The RCAHMW has two fascinating projects that they are keen for us all to know about and to use the collection of information about European travellers in Wales from 1750 to 2010 and their list of historic place names in Wales. Details can be found on their pages in this edition. History told in verse, as indeed it was for millennia, especially in Wales, before the age of writing, conveys an impression of events more vividly and memorably than many words written down on dusty parchments. We have two instances in this issue: the very human tale of a jilted albeit anonymous Radnorshire girl, sent in by Brian Lawrence, and in the Dragon’s Crypt the epic drama of 500 bards slaughtered by Edward I after a feast at Montgomery as commemorated by the Hungarian poet, Janos Arany in a masterly translation by the physicist Peter Zollman. Also in the Dragon’s Crypt  the late Tom Merchant of Aberystwyth tells a tale of hope overcoming adversity, Norma Allen discovers the Radnorshire legend of Silver John, Reginald Massey welcomes the return of the swallows and Eeyore has a few words of advice. 

CONTENTS 

Mr. Newtown. David Pugh 1941-2017 Brian Poole

Llanidloes: a Riotous Town? Part One Gay Roberts

The Royal Warehouse at Newtown Brian Poole

The Millses of Llanidloes A Family of Many Talents Richard Meredith

The Demise of the Dakins of Llanidloes : Part One Andrew Dakin

The Life and Diaries of Francis Kilvert Reginald Massey

All Below the Watchtower Lawrence Johnson 

Edward Ronald Morris 1922-2017 Richard Meredith 

The Jilted Girl Brian Lawrence 

Dangerous Asylums : Book review Dr. Chris Barrett

Domestic Deity  or a Damned Cat Diana Ashworth

Aberystwyth Bruce Mawdeskey

Mid Wales in 1867 Jim French

Make Love Not War  1967 and the Summer of Love Gay Roberts

Ali and Me Reginald Massey

Abbey Cwmhir Heritage Trust

Royal Commission on the Ancient and Historic Monuments of Wales features

European Travellers: A new view on historic tourism to Wales

The List of Historic Place Names of Wales

Mid Wales Art Centre Events

 

The Dragons Crypt

I Shall See Snow Again Tom Merchant

The Bards of Wales Janos Arany, translated by Peter Zollman

The Legend of Silver John Norma Allen

The Swallows Reginald Massey

If I were you Eeyore

 

THE LLANIDLOES RIOT OF 1721 Gay Roberts 

To set the scene in Llanidloes, in December 1721 canvassing was already underway for the general election which was to be held in April of the following year. There were two political parties putting up candidates the incumbent Whig party, that drew its support from the burgesses and the landed aristocracy led by Sir Robert Walpole, who was campaigning to establish himself as the country’s Prime Minister, and the Tory party, the party of the landed gentry and the burgesses. Diana Brown has written very astutely and entertainingly about the political tough and tumble in Montgomeryshire at this critical time.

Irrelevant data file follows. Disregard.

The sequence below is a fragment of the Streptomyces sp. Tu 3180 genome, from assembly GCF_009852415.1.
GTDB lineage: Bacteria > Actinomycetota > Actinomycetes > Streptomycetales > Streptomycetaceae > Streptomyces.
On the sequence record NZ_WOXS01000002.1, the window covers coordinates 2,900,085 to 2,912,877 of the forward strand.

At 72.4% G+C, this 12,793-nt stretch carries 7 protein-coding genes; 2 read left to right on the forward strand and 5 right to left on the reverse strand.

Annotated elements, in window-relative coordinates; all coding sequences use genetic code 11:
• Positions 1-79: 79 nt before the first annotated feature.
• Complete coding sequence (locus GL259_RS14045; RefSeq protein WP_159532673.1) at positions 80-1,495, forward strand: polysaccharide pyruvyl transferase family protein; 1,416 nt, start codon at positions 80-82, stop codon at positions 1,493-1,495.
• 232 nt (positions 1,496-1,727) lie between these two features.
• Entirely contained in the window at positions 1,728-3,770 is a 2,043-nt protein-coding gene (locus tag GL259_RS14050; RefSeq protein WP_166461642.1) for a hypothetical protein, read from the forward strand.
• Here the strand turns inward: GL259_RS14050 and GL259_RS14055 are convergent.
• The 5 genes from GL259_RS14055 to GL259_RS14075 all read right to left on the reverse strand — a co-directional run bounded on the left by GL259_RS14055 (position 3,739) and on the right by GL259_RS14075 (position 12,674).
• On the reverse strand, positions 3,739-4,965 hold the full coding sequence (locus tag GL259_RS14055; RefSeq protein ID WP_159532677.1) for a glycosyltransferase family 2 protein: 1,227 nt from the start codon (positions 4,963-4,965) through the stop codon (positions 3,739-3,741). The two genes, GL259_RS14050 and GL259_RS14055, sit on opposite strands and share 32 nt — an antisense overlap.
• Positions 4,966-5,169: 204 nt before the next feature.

Their names Whig and Tory are thought to come from the Scottish whiggamore, meaning a horse thief, and the Irish tory – a pursuer or a pirate, hence the saying that the English Parliament is a parliament of pirates and horse thieves. The Llanidloes gentry, which included the powerful families of the Lloyds of Berthllwyd, the Ingrams of Glynhafren, the Clunnes of Glandulas, the Owens of Garth and the Glynne family were Tory to a man and had been ever since the Civil War, and especially since the 1680s when the Whig Herberts of Lymore had sought to disenfranchise the out-boroughs, and have their pocket borough of Montgomery as the sole representative of the seat.

The candidates contesting the seat of the Montgomery Boroughs were John Pugh of Mathafarn, the sitting member, a Tory who was supported by the outboroughs of Llanidloes, Llanfyllin, and Welshpool, and Sir Charles Lloyd of Moel y Garth, a Whig supported by the borough of Montgomery and its patrons the Herberts of Lymore. 

What actually happened on 26th December 1721? Dr. Humphreys gives an excellent summary of the events of that night and that follows below:

On 26th December 1721 Evan Glynne of Glyn Clywedog, a member of a powerful local gentry family and a Tory, canvassed the town with more than the customary gusto. Accompanied by at least four henchmen, all apparently the worse for drink, he called “Pugh for Ever!” and fired his pistols at the houses of several respectable townsfolk. By coincidence, at the market hall there were two town lads, Richard Pryce and John Davies who baited one another with the political cat-calls of “Pugh for Ever!” and “Lloyd for Ever!”. Evan Glynne, hearing Richard Pryce call ”Lloyd for Ever!” fired his pistol at the boy and caught him in the thigh. Ugly scenes were already developing in the town; Glynne was inciting an explosion of communal anger. He and his accomplices fled into the house of a mercer of the town named John Evans. There followed the stoning of the house, apparently a popular form of crowd action in eighteenth-century Montgomeryshire. When the crowd finally entered the house, they found that Glynne had escaped with his accomplices, and for good measure they proceeded to beat-up John Evans. Two cases were brought into the Court of Great Sessions; a case by John Evans against the rioters for riot and assault, and a case by Richard Pryce against Evan Glynne for grievous assault. However, the whole affair becomes confusing because of the appearance of some `alternative’ witnesses who were undoubtedly used by the Glynne family to clear the case against their relative. (Dr. Melvin Humphreys)